By Tatiana Garmendia
In 2010 I began a series of portraits in which veterans from the wars in Iraq and Afghanistan assumed poses directly taken from Michelangelo’s Sistine Chapel masterpiece, The Last Judgment. They posed as savior, martyr, saint, damned and demon — and I painted them. Usually they wore camo, sometimes they wore battle gear. I titled these pieces The Prophets. Each painting portrays one or more soldiers in front of a contour line landscape that has become a pattern akin to camo. Only the fracturing is caused by an explosion.
Each soldier takes on the role of prophet not by quoting from a holy book, but from a well-known Hollywood movie or televised image. The mythologizing function of war movies and televised images reveal a kind of Eternal Return, as the sacred intrudes upon our world with its archetypes and heroes. These are narrative arcs that often define our complex attitudes towards war.
In The Last Judgment, Prophet 9, three US Army soldiers gesture in response to Robert Oppenheimer’s famous edict in the 1965 televised documentary, The Decision to Drop the Bomb. Oppenheimer speaks about his response to the atomic bombings of Hiroshima and Nagasaki, and then goes on to quote from the Bhagavad Gita: http://www.youtube.com/watch?v=n8H7Jibx-c0
Oppenheimer never makes eye contact with the viewer or the camera during his rationalization of the use of nuclear weapons in civilian centers. Although he was a scientist, not the head of the armed forces who made the decision to do just that, it is very clear Oppenheimer feels a deep sense of responsibility for the suffering and destruction caused by his work on nuclear fusion. He even quotes Shiva, “I am become Death, the destroyer of worlds.”
In Prophet 9, each soldier gestures in front of a contour line drawing of a mushroom cloud. One reaches for his helmet which has dropped to the ground. Another looks down in apparent dejection, while the third turns towards the explosion and points in our direction, perhaps implicating us in some way. Did we give the orders that detonated the explosion he looks at?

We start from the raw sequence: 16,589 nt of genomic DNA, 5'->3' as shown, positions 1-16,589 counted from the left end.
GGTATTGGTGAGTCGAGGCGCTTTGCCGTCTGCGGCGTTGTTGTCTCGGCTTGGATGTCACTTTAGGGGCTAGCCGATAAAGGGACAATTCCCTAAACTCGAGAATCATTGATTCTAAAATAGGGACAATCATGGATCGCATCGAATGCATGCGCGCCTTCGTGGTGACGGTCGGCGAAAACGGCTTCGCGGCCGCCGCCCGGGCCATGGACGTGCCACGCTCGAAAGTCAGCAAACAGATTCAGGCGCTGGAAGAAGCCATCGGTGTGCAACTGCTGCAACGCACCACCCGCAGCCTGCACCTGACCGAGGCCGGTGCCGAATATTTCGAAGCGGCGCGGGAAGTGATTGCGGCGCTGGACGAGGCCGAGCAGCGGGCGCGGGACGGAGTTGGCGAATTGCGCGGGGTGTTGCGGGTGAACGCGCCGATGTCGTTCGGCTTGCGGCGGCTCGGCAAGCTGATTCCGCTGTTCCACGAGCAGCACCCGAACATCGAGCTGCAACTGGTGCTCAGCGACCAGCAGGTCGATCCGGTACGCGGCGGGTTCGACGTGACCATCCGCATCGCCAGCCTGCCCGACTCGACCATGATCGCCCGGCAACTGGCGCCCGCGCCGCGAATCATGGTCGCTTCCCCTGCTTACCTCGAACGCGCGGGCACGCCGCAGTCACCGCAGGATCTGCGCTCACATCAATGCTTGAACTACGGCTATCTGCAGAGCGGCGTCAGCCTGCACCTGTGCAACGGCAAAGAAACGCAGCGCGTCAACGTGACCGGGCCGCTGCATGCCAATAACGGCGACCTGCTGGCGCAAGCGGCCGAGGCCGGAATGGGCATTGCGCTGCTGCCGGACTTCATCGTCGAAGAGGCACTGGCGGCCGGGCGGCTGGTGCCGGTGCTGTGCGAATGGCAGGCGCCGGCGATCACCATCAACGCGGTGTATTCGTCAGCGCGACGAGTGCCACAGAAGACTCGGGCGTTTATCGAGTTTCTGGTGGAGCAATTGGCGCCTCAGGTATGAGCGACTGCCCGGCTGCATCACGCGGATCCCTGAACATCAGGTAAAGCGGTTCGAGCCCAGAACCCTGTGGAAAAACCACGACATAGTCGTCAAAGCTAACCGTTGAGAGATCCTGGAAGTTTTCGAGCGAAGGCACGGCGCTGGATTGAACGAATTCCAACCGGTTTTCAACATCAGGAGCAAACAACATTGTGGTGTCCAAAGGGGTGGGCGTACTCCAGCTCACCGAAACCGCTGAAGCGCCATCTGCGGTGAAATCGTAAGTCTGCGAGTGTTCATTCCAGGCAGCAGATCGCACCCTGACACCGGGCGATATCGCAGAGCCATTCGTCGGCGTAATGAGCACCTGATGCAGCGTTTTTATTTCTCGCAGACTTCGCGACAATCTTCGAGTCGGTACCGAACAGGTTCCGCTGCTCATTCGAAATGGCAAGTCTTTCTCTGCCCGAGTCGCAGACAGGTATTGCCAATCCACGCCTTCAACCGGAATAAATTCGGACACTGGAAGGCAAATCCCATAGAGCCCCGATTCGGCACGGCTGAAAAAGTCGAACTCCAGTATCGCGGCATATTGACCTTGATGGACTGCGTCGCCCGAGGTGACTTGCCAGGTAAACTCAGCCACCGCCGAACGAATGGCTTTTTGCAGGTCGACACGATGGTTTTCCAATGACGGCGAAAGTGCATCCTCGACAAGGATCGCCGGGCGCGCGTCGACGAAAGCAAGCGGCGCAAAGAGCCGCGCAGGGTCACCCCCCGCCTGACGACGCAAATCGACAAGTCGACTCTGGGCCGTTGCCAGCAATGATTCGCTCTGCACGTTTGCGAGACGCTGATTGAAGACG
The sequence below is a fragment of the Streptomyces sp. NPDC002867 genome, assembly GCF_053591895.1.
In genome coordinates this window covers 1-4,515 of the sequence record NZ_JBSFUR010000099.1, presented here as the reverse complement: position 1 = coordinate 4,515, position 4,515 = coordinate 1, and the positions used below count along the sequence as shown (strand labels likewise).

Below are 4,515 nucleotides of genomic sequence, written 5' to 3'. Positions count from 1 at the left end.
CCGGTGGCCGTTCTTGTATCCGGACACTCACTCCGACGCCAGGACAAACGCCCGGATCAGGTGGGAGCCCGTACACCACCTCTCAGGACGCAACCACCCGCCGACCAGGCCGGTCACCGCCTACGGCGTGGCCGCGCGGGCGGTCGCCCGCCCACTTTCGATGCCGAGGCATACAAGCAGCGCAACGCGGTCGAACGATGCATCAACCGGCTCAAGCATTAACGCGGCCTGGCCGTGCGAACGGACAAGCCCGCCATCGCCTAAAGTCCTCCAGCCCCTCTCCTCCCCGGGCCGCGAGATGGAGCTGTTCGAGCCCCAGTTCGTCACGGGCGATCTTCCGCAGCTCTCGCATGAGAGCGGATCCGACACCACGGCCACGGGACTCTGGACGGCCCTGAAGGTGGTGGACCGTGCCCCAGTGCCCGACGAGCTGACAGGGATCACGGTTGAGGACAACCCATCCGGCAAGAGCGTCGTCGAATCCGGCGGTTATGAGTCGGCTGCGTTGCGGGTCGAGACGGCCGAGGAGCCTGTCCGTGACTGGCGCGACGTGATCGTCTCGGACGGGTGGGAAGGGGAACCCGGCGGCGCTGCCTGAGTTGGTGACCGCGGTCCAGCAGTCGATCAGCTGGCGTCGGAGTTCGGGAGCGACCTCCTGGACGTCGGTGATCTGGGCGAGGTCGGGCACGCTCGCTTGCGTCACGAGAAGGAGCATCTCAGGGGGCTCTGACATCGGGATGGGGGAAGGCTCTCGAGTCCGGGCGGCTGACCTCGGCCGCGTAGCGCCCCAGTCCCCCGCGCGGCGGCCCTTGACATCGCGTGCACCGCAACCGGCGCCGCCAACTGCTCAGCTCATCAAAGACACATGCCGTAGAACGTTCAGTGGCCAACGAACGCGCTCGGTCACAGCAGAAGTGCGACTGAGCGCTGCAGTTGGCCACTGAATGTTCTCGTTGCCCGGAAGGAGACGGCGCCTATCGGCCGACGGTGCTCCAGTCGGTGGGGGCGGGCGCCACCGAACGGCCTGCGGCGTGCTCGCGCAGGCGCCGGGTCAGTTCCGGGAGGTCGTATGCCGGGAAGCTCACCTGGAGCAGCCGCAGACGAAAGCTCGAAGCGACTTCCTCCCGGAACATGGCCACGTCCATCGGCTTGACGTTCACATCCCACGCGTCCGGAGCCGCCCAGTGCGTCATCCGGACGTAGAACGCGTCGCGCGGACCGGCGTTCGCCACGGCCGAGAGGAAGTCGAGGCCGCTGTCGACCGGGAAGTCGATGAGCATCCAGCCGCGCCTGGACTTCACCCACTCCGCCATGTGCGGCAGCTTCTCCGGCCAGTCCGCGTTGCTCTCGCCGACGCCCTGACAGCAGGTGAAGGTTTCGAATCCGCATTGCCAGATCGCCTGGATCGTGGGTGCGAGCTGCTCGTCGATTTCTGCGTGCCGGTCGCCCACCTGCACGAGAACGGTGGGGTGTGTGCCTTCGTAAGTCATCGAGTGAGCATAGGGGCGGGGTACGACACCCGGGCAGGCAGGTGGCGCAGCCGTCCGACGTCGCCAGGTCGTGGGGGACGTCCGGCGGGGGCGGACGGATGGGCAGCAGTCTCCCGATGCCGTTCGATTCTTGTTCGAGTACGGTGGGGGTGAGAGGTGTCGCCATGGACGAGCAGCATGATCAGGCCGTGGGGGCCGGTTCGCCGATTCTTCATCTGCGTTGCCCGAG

Three veterans posed for this piece– one black, one brown, one white– and they were all US Army. Despite different ethnic and racial backgrounds, each wore the same uniform, became part of the same family united in a common military action. Each suffered severe trauma as a result of their experience of war, which included the terrifying and soul destroying decision to kill or be killed.
A profound connection occurs between an artist and her models. As I painted Prophet 9, I saw myself in them. Perhaps because war and political conflicts caused so much suffering in my immediate family. Perhaps because under my skin, run brown, black, and white ethnic and racial blood lines.
And as I painted Oppenheimer’s quote, the prophesy in this piece, I also felt a deep sense of complicity. Perhaps because I live in and love a country that is at war, and war always causes death and destruction. Perhaps because these young heroes became destroyers of worlds to defend the freedoms and privileges that I get to enjoy at no mortal cost. Maybe, because like Oppenheimer said, I am like most people, and too often remain silent.
About the Author: Tatiana Garmendia is a Cuban-born artist living and teaching in Seattle. She exhibits widely and is in public collections in the US and abroad. Her work is figurative and driven by existential questions that probe history and culture.